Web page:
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Welcome to the NEW AES

George Petersen • Editor's NoteOctober 2019 • October 15, 2019

The 147th Audio Engineering Society Convention comes to New York City’s Javits Center this month, from Oct. 16 to 19. After years of exclusivity and an overemphasis on old-school recording, the Society continues its refreshing move toward welcoming all forms of professional audio.

‡‡         Bring on the Beats

One positive step in the right direction comes from music innovator Grandmaster Flash, who will give the show’s keynote address, “Evolution of the Beat,” on opening day. I once asked the director of a European AES show why the society didn’t encourage more kids who were creating music and beats in their home studios to attend AES. In his thick German accent, he replied that, “we have an active program for young people from the tonmeister programs in the schools…”

Clearly, he didn’t get it. Students in college audio programs don’t have to be encouraged to attend AES; they spend all year looking forward to the show. In order to grow, the AES needed to reach out to the huge world of less-audio-centric music creators, and expose them to the pro techniques and better gear that could take their audio to the next level. And having a keynote from an icon like Grandmaster Flash is an excellent move in that regard. Yeah!

‡‡         Live from New York…

Closer to home — at least for FRONT of HOUSE readers — this year’s AES continues its increasing presence of live audio activities, ranging from a rise in live exhibitors, to a robust program of Sound Reinforcement Track sessions covering system design/optimization and a bevy of practical ideas and solutions.

“This year, we have once again gathered top industry experts and manufacturers at the pinnacle of live event production and sound reinforcement to share their hard-won knowledge,” says AES New York Sound Reinforcement chair Henry Cohen.

Educational opportunities include sessions such as “A Cookbook Approach to Sound System Optimization with Bob McCarthy and “Seven Steps to a Successful Sound System Design.”

Meanwhile, a multi-part RF session will discuss wireless spectrum and regulatory changes and advanced RF practices including filtering techniques and RF over fiber. “AC Power, Grounding and Shielding” focuses on providing AC power for small to large sound systems, including service types, generator sets, single- to three-phase mains and more — all while mitigating buzzing noises and hum. “Improving Sound Exposure and Noise Pollution Management at Outdoor Events” hits on the dodgy issue of noise abatement.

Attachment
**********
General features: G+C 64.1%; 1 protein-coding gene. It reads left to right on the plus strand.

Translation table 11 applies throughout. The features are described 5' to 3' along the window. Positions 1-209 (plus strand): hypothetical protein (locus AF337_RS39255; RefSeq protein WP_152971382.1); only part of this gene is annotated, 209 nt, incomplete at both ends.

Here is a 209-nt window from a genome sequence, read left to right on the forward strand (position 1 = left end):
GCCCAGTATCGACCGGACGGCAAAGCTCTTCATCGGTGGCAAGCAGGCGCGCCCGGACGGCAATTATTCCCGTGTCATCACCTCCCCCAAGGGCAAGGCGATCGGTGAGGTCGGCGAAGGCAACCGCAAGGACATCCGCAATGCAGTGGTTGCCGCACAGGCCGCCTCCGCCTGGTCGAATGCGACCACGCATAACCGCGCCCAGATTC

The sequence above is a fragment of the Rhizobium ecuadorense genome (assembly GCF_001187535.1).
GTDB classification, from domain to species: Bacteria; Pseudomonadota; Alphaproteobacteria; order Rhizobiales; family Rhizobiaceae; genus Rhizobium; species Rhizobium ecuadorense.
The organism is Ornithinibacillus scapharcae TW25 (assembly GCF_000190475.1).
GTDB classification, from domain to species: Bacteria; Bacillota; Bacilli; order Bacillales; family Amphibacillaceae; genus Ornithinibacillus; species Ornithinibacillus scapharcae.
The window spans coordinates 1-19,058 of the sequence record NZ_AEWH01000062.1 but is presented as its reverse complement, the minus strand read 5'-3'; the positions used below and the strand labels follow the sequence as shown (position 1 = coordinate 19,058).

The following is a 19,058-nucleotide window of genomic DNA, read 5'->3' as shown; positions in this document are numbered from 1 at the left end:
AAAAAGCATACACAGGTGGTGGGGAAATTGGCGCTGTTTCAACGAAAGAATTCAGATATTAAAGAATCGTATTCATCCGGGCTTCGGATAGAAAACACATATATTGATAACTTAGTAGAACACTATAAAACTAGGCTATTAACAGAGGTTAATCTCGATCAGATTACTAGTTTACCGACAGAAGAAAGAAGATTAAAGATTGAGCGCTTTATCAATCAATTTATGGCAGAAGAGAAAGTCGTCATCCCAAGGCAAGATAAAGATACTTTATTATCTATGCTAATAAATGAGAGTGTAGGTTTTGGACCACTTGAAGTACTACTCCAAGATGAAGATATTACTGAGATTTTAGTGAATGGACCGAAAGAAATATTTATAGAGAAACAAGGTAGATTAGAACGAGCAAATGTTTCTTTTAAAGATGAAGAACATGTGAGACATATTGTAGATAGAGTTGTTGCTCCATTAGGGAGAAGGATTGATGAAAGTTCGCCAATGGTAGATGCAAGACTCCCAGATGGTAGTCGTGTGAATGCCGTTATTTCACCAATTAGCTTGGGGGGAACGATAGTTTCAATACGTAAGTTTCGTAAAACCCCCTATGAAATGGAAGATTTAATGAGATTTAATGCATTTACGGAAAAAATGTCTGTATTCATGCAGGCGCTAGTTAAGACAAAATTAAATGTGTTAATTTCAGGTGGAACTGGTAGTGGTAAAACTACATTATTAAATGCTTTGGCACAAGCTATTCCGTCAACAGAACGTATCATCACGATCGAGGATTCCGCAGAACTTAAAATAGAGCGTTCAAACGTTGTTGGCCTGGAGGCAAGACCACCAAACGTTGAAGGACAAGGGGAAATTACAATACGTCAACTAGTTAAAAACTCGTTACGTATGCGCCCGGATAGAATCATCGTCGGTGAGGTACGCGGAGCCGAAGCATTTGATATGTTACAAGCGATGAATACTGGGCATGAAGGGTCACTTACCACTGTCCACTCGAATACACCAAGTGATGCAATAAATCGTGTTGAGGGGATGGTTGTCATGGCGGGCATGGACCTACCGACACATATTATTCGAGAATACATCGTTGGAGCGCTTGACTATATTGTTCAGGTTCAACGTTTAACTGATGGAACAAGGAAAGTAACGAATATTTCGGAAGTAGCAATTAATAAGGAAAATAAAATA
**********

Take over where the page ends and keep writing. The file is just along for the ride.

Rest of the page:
While once more esoteric, “Psychoacoustics for Sound Engineers” deals with the perception of live audio by the audience, engineers and performers and now applies to real-world applications, especially with 3-D IEMs, object based placement and live immersive systems of all kinds. [Note: See David Kennedy’s in-depth piece on the topic on page 42.] And while you’re at it, put the word “localization” on your list of essential buzzwords for 2020 and beyond.

‡‡         The Social Aspects — and Congrats!

The slate of activities at Javits may be impressive, but in the after-hours, the action really happens. Here’s an example. This year, Audio-Technica will celebrate the 25th anniversary of its AT4050 large-diaphragm condenser mic, which debuted at the 96th AES show in Amsterdam, in 1994, and I thought I’d share a quarter-century-old recollection of that.

A-T organized an after-hours launch/reception at a nearby hotel with Alan Parsons, who had beta tested the AT4050. All went well, and afterwards, the company’s marketing director (the late Buzz Goodwin) invited a couple of us to continue the celebration at a local bar. Once we arrived, Buzz was so excited about the successful product launch that he announced he was buying drinks for everyone in the bar. Fortunately, as an off-night, it wasn’t very crowded.

At closing time, the bartender presented the bill (a couple hundred dollars) but the bar didn’t accept credit cards and Buzz didn’t have the cash. The barkeeper didn’t know what to do and called his mother, who owned the bar, to come downstairs. Buzz explained that it was a company celebration with Alan Parsons… At that point, the mother (a huge Alan Parsons fan) said Buzz could come back to pay the bill the next day, but of course wanted to shoot a few photos with her and Alan in the bar. Alan graciously complied, leaving us all with fond memories of a fun product launch.

So congrats, Audio-Technica on creating a lasting, now-classic microphone and here’s to 25 more!

For George Petersen’s video introduction to the Oct. 2019 issue of FRONT of HOUSE magazine, go to:

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